Whilst the current expansion of health-related big data and data linkage research are exciting developments with great potential, they bring a major challenge. This is how to strike an appropriate balance between making the data accessible for beneficial uses, whilst respecting the rights of individuals, the duty of confidentiality and protecting the privacy of person-level data, without undue burden to research.
Using a case study approach, we describe how the UK Secure Research Platform (UKSeRP) for the Secure Anonymised Information Linkage (SAIL) databank addresses this challenge. We outline the principles, features and operating model of the SAIL UKSeRP, and how we are addressing the challenges of making health-related data safely accessible to increasing numbers of research users within a secure environment.
The SAIL UKSeRP has four basic principles to ensure that it is able to meet the needs of the growing data user community, and these are to: A) operate a remote access system that provides secure data access to approved data users; B) host an environment that provides a powerful platform for data analysis activities; C) have a robust mechanism for the safe transfer of approved files in and out of the system; and D) ensure that the system is efficient and scalable to accommodate a growing data user base. Subject to independent Information Governance approval and within a robust, proportionate Governance framework, the SAIL UKSeRP provides data users with a familiar Windows interface and their usual toolsets to access anonymously-linked datasets for research and evaluation.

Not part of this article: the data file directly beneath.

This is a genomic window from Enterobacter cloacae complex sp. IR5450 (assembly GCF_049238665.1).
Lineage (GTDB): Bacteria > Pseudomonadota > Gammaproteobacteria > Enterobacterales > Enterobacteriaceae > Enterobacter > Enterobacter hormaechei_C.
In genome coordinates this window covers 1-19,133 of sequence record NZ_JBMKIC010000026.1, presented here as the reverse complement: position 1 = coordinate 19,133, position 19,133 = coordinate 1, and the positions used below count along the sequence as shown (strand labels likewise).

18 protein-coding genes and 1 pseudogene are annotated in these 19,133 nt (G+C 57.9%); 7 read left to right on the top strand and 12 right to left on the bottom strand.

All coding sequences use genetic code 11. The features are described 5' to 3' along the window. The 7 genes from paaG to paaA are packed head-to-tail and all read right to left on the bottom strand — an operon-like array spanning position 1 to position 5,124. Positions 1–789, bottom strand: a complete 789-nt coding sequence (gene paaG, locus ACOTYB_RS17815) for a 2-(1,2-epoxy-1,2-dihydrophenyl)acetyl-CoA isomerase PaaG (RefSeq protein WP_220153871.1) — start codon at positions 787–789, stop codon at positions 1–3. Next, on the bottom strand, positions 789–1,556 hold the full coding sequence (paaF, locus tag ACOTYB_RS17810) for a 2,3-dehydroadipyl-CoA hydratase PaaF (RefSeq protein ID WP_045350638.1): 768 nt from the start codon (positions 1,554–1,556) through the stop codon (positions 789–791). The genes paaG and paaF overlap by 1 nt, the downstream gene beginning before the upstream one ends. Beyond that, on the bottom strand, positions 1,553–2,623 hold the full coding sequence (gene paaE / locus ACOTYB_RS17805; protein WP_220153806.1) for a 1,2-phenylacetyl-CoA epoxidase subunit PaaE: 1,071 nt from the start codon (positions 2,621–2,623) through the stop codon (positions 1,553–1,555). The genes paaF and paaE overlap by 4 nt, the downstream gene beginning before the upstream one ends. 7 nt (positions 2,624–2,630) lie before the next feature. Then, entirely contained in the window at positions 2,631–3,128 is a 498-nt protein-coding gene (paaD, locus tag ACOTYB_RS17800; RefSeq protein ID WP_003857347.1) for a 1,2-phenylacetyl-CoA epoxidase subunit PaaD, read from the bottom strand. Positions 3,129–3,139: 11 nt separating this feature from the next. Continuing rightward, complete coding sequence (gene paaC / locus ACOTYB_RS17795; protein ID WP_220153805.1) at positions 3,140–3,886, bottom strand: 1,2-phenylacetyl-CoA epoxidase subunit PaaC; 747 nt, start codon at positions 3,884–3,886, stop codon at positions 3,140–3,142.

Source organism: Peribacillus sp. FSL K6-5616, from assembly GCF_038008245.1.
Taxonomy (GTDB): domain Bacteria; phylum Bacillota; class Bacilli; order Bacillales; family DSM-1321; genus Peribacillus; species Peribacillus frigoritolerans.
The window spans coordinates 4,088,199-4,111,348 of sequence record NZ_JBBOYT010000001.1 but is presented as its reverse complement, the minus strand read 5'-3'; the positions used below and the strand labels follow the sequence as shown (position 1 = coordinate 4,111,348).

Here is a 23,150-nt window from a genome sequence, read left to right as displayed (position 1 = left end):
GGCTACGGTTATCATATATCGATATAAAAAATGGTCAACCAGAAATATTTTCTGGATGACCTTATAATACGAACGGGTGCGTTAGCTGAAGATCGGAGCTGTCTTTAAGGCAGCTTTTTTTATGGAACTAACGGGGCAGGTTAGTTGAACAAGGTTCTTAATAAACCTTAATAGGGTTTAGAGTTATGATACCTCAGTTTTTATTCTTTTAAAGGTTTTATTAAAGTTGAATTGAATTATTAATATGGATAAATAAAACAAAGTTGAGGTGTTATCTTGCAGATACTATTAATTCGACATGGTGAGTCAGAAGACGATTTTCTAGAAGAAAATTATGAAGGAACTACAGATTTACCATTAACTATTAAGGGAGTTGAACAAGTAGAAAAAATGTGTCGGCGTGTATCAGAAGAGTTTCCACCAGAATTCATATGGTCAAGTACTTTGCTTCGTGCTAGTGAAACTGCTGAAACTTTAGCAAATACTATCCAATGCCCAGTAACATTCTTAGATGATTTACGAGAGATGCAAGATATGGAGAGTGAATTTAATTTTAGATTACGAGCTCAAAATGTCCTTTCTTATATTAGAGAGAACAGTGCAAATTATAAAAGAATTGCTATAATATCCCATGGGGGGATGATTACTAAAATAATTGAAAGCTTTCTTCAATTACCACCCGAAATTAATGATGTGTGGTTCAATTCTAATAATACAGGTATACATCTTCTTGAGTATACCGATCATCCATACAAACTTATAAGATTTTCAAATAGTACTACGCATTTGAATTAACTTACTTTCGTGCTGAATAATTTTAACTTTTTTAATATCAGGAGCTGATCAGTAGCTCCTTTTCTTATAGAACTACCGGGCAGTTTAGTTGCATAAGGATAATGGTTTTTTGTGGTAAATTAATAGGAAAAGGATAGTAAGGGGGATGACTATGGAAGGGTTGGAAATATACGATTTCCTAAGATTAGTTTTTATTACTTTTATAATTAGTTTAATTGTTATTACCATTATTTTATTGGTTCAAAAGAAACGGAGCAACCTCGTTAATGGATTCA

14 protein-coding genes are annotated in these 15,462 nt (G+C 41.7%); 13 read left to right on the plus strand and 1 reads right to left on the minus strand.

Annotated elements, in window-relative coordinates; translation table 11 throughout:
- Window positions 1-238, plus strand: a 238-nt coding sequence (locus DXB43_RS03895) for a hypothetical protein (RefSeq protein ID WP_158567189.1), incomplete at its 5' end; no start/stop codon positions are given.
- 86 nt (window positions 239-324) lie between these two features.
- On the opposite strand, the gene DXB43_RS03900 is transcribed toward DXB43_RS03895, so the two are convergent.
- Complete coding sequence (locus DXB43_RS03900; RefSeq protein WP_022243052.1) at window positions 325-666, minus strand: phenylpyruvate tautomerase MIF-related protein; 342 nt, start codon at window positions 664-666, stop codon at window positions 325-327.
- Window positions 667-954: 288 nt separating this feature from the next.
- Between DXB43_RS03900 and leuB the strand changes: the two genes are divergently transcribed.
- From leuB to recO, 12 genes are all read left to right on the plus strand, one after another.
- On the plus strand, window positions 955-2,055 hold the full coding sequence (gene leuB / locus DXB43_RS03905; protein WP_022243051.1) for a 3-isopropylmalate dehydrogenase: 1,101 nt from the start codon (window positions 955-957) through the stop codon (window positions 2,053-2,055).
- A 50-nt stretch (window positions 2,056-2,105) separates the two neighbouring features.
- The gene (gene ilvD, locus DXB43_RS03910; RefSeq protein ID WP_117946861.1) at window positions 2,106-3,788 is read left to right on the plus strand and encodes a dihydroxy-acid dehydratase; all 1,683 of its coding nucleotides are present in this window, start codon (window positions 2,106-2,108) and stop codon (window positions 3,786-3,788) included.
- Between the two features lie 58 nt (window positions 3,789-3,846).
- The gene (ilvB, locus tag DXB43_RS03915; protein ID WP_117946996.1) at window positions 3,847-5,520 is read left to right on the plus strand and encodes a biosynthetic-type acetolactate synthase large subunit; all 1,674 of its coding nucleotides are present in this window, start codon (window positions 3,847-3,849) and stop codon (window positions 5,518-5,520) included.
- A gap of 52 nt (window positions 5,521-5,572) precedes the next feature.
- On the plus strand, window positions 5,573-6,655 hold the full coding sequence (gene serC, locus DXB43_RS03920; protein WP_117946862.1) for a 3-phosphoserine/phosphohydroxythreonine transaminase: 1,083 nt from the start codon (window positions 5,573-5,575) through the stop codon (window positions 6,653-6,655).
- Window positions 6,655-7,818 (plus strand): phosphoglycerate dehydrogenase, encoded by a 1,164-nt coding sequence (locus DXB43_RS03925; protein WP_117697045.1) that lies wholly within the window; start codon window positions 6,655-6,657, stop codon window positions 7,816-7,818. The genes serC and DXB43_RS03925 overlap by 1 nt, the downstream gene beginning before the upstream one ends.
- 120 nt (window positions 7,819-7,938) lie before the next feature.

The SAIL UKSeRP represents a powerful analytical environment within a privacy-protecting safe haven and secure remote access system which has been designed to be scalable and adaptable to meet the needs of the rapidly growing data linkage community. Further challenges lie ahead as the landscape develops and emerging data types become more available. UKSeRP technology is available and customisable for other use cases within the UK and international jurisdictions, to operate within their respective governance frameworks.